However, it seems Tide has realized just how harmful their soap is and has recently announced that they’re changing formulas on their Tide Coldwater Clean detergent to make it more environmentally friendly. Instead of using corn-based ethanol, the ethanol they’ll be utilizing will now be made from not the corn itself, but from the stalks, leaves, and cobs which will eliminate 7,000 tons of agricultural waste a year creating 0 net carbon emissions. Switching to a different type of ethanol also has no effects on how well the detergent can clean, so consumers can be sure that their laundry will not suffer. Furthermore, this Tide Coldwater Clean detergent allows users to wash their clothes in cold temperatures, which saves tons of energy nationwide as opposed to washing clothes in hot water. Each year the United States produces around 40 million metric tons of carbon dioxide emissions from laundry alone. According to the article, “if people start washing loads in cold water, the energy savings could reduce those emissions by 32.3 metric tons—the equivalent of the electricity use of 3.7 million U.S. homes.”

This is one small change all of us can make to greatly help the environment. Switching to this new and improved soap may but a strain on the convenience that the Tide Pods provide, but it will eliminate thousands of tons of agricultural waste, reduce carbon emissions, and reduce energy usage with a simple switch to cold water.

-Emily Van Auken

“There is No PLANet B”

10.15.2014 · Posted in Uncategorized

In high school I was given the chance to take a semester-long cosmology course. I am not talking about the study of beauty treatment (Cosmetology), as many girls in the class realized the hard way, but the study of the origins of the universe and the evolution it undergoes (Cosmology). The class was taught by one of the most interesting people I have ever met. He was a 28 year old physics teacher who previously taught undergrads and carried out research for NASA. Needless to say, he was very knowledgeable in the subject. We discussed many topics such as star formation, the big bang theory, black holes, relativity concepts, time, the inflation theory, extra-terrestrial life, and other mysteries of what we call “space”.

The class really put into perspective for me the importance of the earth to US. In an infinite universe, the earth hardly seems important or significant at all; it, along with many other planets, is just a drop in the ocean. But planets that can harbor complex life as perfectly as earth can are few and VERY far between. We do not have the technology to locate and migrate to planets that have conditions suitable for life. “There is no PLANet B” as many of the banners at the People’s Climate March on September 21st pointed out.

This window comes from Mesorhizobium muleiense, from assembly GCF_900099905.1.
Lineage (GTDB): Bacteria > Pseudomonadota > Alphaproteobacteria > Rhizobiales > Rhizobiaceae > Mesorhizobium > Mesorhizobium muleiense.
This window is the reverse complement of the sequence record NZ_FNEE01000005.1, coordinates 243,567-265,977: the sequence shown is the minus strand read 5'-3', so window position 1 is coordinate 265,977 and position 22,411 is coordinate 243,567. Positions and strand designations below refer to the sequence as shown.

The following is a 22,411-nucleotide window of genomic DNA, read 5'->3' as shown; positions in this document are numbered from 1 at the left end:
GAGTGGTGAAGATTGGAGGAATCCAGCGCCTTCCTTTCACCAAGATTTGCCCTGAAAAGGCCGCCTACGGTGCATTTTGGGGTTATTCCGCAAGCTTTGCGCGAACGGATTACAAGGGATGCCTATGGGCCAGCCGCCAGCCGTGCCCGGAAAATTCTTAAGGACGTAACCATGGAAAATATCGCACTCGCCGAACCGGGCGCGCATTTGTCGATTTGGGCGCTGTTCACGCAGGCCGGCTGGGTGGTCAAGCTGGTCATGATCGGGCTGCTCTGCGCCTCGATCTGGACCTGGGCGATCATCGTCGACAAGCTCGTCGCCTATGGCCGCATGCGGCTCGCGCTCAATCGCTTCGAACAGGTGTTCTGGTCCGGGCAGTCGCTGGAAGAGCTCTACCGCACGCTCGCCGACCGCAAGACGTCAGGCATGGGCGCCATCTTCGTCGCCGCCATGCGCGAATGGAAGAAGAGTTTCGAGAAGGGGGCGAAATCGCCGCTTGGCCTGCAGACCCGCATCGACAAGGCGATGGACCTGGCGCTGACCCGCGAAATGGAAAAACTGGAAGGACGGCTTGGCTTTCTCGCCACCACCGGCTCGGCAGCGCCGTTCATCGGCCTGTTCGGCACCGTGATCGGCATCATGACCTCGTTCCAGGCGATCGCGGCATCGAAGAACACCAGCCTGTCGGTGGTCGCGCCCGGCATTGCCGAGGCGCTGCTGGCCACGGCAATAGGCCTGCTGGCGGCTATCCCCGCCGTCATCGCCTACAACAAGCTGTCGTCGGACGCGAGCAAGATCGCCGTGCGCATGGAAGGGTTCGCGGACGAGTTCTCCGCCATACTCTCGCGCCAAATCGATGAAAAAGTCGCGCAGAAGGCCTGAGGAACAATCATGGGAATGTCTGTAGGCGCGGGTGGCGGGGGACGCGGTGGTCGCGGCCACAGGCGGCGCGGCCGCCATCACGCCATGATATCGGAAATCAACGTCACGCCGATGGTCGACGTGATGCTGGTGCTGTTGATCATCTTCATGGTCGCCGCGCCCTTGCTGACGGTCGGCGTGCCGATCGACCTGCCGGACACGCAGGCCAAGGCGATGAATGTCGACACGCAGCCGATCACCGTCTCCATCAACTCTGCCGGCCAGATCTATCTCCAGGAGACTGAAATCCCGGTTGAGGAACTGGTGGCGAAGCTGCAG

Actions against climate change need to be made now. Humans need to start developing and executing sustainable solutions, so that generations to come can share in the greatness of mother earth. We can all contribute in some small way, whether it be composting and recycling in the school cafeteria, reusing water bottles, or using less gasoline by taking public transportation.

I would recommend that people explore the topic of cosmology. It can really open your eyes to the things that often go unnoticed, but are the most important.

-Elaina McDowell



Save the Bay Struggles for Justice Against Polluting Company

10.14.2014 · Posted in Uncategorized

Save the Bay is an organization that operates out of Providence, Rhode Island with the goal of protecting the main watershed in the state, the Narragansett Bay.  In 2009, it was noticed that a local scrap metal company, Recycled Metals, was not following the regulations set up by the Rhode Island Department of Environmental Management (RIDEM).  In 2012, the RIDEM issued a cease-and-desist order and levied a $46,250 fine against the company.  This was then changed, “A settlement was eventually reached in which the DEM reduced the fine to $33,750 and the company committed to paving a substantial portion of the property and installing an underground drainage and treatment system. The consent agreement also required the removal of the ships to be salvaged and illegal fill material”.

A Save the Bay worker observes Recycled Metals’ plant.

To this day, there still are several ships, barges and other vessels, including an old Russian submarine, await salvaging.  Miscellaneous metals are outside the main facility and the secondary facility where rain water hits and enters the storm drains.  This is obviously a huge environmental and health concern.  Save the Bay are obviously concerned with the bay, but this metal run-off could affect the lives of many.

Rusted boats left on the pier belonging to the company, contributing to the pollution in northern Narragansett Bay.

This is another company that knows how to break rules and get away with it for the most part.  Save the Bay are doing their best to try to get the RIDEM to step up, but the RIDEM has been far too relaxed when it comes to allowing the Bay to be put at risk.  This also sends a message to other companies along the bay that they can also break RIDEM regulations and get away with it, all while harming the bay.  I suggest everyone who reads this to check out the article (which is where I got the quote from and the first 2 pictures) and follow Save the Bay on twitter (@savethebayri).

Recycled Metals’ property by the bay.

A Walk in the Woods

10.13.2014 · Posted in Uncategorized